Maher’s tirade has earned him the applause of liberal pundits. Jason Easley, writing on the PoliticusUSA blog, exclaimed that Maher got it just right. Palin and Bachmann are nothing more than empty vessels with sexually attractive packaging who spew a never ending stream conservative Christian talking points on family values and trickle-down economics, all meant to fool women into returning to a condition of barefoot pregnancy and submission to men. Here, in Easley’s words, is the true evil of Palin, Bachmann, and all the Mama Grizzlies:
Sarah Palin and Michele Bachmann are disliked because they sell bad ideas. They are reviled because they are arrogant and ignorant. They are deemed repulsive because they are undoing the progress that their own gender has made. These two are walking talking commercials for the religious right’s belief in the subjugation of women. They are sending a horrible message to girls and women that your looks will always count more than your ideas, and that you can only be what a man tells you to be.
Easley’s tirade, like Maher’s, betrays an astounding depth of ignorance of Jacksonian America and its commitment to liberty, honor, faith, family, and patriotism. And they fail to comprehend the extent to which Palin and Bachmann have become symbols of empowerment for conservative women. Both women are redefining feminism in the image of the Jacksonian frontierswoman, updated for modern America, whose strength of character and heroic endurance built the nation. Conservative Christian women see Palin and Bachmann as leaders who eloquently articulate and confirm their traditional values in opposition to liberal elite feminists. Governor Palin and Congresswoman Bachmann have also become role models for living one’s life in a way that joins those conservative traditional values with active engagement and success in the modern world. Their message to women is certainly not “that you can only be what a man tells you to be.” When you put it all together Sarah Palin and Michele Bachmann are the face of modern Jacksonian populist nationalism, following in the footsteps of Andrew Jackson and Ronald Reagan. Both women bring together potent symbols of feminine sexual power, motherhood, professional achievement, and legislative and executive authority. Which is why they drive progressive critics like Bill Maher into paroxysms of rage.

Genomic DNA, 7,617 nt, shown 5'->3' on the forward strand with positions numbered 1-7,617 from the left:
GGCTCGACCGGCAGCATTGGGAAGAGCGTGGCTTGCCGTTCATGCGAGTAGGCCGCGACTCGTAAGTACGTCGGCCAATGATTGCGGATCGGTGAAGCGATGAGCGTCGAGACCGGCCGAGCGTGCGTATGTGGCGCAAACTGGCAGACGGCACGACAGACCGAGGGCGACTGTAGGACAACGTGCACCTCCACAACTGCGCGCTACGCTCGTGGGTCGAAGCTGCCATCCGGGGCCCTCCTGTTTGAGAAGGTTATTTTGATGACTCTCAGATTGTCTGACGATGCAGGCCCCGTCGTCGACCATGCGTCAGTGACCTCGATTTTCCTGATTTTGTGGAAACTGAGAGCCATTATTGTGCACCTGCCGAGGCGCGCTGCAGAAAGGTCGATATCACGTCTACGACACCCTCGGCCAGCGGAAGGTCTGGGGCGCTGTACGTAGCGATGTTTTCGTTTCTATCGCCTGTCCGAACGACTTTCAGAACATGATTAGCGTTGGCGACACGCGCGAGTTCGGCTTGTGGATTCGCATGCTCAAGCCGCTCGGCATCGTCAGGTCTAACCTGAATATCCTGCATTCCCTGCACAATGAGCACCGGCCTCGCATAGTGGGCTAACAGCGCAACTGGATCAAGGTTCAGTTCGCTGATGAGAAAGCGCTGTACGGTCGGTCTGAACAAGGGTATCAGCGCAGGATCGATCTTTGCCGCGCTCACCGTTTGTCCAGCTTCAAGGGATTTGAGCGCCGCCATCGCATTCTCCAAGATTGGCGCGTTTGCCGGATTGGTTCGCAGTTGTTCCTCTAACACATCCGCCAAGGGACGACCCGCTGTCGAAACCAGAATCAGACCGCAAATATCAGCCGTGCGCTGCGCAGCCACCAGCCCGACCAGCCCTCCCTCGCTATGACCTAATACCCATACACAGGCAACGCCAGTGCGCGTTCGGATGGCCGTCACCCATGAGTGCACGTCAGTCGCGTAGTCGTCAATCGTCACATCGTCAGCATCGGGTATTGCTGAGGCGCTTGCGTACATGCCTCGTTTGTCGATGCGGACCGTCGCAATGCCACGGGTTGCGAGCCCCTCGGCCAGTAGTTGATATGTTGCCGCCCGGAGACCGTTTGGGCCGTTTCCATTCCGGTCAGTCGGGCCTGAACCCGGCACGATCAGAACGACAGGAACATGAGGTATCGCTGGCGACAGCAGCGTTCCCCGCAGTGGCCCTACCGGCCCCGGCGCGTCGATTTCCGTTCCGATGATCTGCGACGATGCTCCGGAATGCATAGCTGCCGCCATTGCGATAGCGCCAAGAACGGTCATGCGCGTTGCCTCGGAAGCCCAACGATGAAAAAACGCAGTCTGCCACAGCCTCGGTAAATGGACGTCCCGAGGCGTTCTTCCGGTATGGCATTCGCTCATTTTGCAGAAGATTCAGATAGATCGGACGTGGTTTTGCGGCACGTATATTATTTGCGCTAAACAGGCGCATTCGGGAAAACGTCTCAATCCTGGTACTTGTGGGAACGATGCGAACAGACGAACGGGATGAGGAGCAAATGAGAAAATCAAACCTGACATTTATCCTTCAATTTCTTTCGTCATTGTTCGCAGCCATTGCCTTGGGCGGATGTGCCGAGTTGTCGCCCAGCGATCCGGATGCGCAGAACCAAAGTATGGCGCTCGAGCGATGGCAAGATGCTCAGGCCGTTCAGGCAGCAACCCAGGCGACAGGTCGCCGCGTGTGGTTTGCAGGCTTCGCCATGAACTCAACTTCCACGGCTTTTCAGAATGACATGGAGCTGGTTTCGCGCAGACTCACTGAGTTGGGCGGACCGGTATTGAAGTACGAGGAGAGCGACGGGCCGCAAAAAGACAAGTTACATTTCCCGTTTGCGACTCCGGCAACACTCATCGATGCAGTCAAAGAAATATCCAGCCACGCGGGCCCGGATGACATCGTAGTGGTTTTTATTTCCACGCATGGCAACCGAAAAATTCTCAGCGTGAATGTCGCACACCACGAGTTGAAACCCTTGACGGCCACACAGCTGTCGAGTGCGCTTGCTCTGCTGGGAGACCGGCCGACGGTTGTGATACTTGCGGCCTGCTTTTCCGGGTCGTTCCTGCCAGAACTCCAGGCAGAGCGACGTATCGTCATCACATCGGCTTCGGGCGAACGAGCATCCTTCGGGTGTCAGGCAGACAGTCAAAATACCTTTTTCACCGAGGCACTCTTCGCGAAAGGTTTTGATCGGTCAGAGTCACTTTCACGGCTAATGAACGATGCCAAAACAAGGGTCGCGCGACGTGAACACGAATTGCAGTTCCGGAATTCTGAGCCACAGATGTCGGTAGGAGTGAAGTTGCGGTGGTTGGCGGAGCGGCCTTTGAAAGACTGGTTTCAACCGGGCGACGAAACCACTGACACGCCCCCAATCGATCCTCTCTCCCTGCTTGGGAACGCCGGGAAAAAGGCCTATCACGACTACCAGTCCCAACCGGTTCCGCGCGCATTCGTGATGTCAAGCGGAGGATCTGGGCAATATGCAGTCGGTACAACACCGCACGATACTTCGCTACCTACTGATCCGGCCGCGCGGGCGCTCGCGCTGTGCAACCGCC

For Maher, Easley, and the whole progressive elite, Sarah Palin and Michele Bachmann embody all their stereotypes of white trash America, its boorishness and tackiness, wrapped up in one package. Both women ooze trailer trash sexuality and fundamentalist brimstone. They are the leaders of the White Trash Nation rising up in rebellion against the bonds of a politically correct nanny state, aiming their moose hunting rifles at everything liberal progressives hold dear. Palin, even more than Bachmann, is a mere cliché in the progressive mind: a badly dressed hillbilly with a screeching voice, a roughneck husband, and a slutty teen mom daughter, and no knowledge of the complex world outside of Wasilla, Alaska. For an avant-garde sophisticate like Bill Maher to have to live in a country filled with such ignorant hicks, who also have the right to vote and choose leaders who support their values and interests, is an outrage to the cynically hip. The very popularity of Bill Maher and his show and his caricatures of Palin, Bachmann, and their supporters in elite liberal circles reveals again the true extent of the cultural divide that separates these elites from populist Jacksonian America.

© 2011 Michael Kaplan

Monday, July 4, 2011

Independence Day 2011: Life, Liberty, and the Meaning of American Exceptionalism

by Michael Kaplan

Declaration of Independence, by John Trumbull, 1818.  Architect of the Capitol, Wikimedia Commons.

Today we celebrate the two hundred and thirty-fifth anniversary of the birth of our nation, the United States of America, the most exceptional nation mankind has ever created. This year the great anniversary festival (as John Adams called it[1]) comes tinged with sadness for me, as it is the first time I will commemorate it without my beloved mother, whose earthly journey came to an end in May. Mother departed this life full of years, honor, wisdom, and love. She made me who I am and I will love her always. But life does go on and so does the work of studying, teaching, and writing America’s history and securing America’s future.

Americans today tend to take America for granted. We have forgotten the tremendous effort, the blood and sacrifice of lives and property, that was needed to secure American liberty and create an independent republic. We have forgotten what a miracle America is. George Washington, for one, saw the hand of God at work in the course of the American Revolution. He declared in his farewell orders to the Continental Army in 1783, that it was “little short of a standing miracle” that the United States had won the War of Independence against the mighty British empire.[2] Now, on July 4, 2011, the Marist Poll tells us that 42% of their respondents were unsure in what year independence was declared, and 26% were unsure which nation the United States declared its independence from! To say this is very disturbing is an understatement. Were the sacrifices and heroism of the Revolutionary generation and those that followed, whose lives were dedicated to building an exceptional nation committed to life, liberty, and the pursuit of happiness, all for nought?